The Gig Economy Desk

  1. It's the beginning of the end of the 'Uberisation' of work

    Founded as an upmarket limousine service in California just over a decade ago, Uber today provides cheap taxi rides in thousands of cities across the world. The company has consistently maintained that it is merely a ridesharing platform – which, crucially, means that it does not employ its drivers.

    By Jeremias Adams-Prassl & Abi Adams-Prassl , written on

    From the Gig Economy desk

  2. Why gig workers are turning away from traditional banks

    162 million people, or 30% of the workforce, across the US and the EU-15 countries are gig workers. In 2018, the total spending on the gig economy around the world reached a staggering $4.5 trillion. Meanwhile in the US, 80% of large companies are planning to switch to a “flexible workforce”.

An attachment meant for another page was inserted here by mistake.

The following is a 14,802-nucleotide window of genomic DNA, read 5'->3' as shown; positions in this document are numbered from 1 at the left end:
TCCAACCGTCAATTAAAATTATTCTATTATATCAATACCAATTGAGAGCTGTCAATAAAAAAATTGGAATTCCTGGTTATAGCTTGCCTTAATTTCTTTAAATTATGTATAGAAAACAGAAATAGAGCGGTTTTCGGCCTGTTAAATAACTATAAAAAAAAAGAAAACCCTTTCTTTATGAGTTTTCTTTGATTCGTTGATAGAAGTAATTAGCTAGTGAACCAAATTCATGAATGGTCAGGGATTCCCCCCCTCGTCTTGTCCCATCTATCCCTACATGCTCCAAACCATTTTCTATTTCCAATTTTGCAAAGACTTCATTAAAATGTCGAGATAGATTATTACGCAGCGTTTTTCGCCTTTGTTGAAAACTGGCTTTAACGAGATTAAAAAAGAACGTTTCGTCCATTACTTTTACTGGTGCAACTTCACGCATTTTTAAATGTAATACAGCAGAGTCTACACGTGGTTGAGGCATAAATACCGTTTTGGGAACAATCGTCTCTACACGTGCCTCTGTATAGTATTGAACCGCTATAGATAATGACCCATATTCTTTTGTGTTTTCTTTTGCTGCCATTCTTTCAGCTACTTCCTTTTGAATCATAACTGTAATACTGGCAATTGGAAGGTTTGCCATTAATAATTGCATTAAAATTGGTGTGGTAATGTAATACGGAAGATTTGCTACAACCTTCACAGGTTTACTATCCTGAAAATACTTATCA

By Stav Dimitropoulos , written on

    From the Gig Economy desk

  3. UberEats is "sorry to hear" its app glitch left drivers without tips in a pandemic

    Widespread shutdown orders have devastated rideshare drivers’ livelihoods during the pandemic. And a recent glitch means many UberEats drivers have lost out on tips that they rely on to survive.

    By Aimee Pearcy , written on

    From the Gig Economy desk